Hormone replacement therapy (HRT) is often used on a short-term basis for the relief of unpleasant menopausal symptoms such as hot flashes, vaginal dryness, and irritability. On a long-term basis, many women have used HRT based on doctors assumptions that it would reduce their risk of osteoporosis and heart disease . However, results of recent studies on estrogen replacement therapy (ERT) and estrogen plus progestin suggest that the risks of long-term HRT may outweigh the benefits for many women.
Along with new information about the risks of HRT, the number of HRT options has increased. So if you and your doctor decide that HRT may be right for you in the short- or long-term, how do you decide which therapy would be best?
HRT can include the hormones estrogen or progesterone, or a combination of both. If you're considering HRT for the first time, or want to talk to your doctor about changing the regimen you're presently on, here's a rundown of options.
Estrogen only: ERT
Therapies containing just estrogen are commonly referred to as "estrogen replacement therapy," or ERT. Because of the increased risk of endometrial cancer (lining of the uterus), long-term ERT is usually only offered to women who have had their uteruses removed through hysterectomy .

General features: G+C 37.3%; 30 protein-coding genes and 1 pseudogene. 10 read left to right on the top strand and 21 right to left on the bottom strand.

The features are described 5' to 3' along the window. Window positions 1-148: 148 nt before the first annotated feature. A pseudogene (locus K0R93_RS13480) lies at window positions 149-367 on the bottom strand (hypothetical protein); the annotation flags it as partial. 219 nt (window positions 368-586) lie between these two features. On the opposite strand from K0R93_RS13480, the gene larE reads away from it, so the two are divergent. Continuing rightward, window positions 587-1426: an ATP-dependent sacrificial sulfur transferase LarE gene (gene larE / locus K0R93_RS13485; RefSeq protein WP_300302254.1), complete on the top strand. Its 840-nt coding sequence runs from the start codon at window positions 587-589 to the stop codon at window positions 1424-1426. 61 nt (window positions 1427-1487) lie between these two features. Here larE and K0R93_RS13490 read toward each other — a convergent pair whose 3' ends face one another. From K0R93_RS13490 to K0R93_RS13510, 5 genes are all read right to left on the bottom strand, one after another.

ERT can be administered in a variety of ways. "Systemic" ERT delivers estrogen so that it circulates throughout the body, whereas "local" ERT delivers estrogen to a particular area of the body, such as the vagina to treat vaginal dryness or vaginal atrophy.
Forms of systemic ERT include:
Oral medication: Premarin, Cenestin, Estratab, Menest, Ortho-Est, Ogen, Estrace
Skin patch: Alora, Climara, Esclim, Vivelle, Vivelle-Dot, Estraderm
Pellet implanted under the skin
Forms of local ERT include:
Vaginal creams: Premarin Vaginal Cream, Ogen Vaginal Cream, Estrace Vaginal Cream
Vaginal rings: Estring Vaginal Ring
Vaginal tablets: Vagifem Vaginal Tablet
Because only a small amount of estrogen circulates in the body with local ERT, these products typically only help with local symptoms such as vaginal dryness. They are usually not helpful in controlling other symptoms of menopause , such as hot flashes, or in preventing osteoporosis.
Potential side effects of systemic ERT include:
Uterine bleeding (if uterus is present)
Nausea or abdominal bloating
Fluid retention in extremities
Changes in the shape of the cornea of the eye, which sometimes makes contact lenses uncomfortable
Headache (sometimes migraine )
Increased breast density, which makes mammograms harder to interpret
Potential risks of systemic ERT include:
Ovarian and breast cancer
Enlargement of benign uterine tumors
Worsening of endometriosis
Endometrial cancer (if progesterone isn't taken with ERT)
Gallbladder problems, including gallstones (for orally administered ERT)
Pancreatitis in women with high triglyceride (fat) levels in the blood
Estrogen plus progesterone: HRT
Hormone replacement therapy (HRT) is treatment that combines ERT with a form of the hormone progesterone. This may consist of natural progesterone or a synthetic progesterone, called progestin. Both forms are also called progestogens.
There are several HRT schedules and methods of delivery available, including: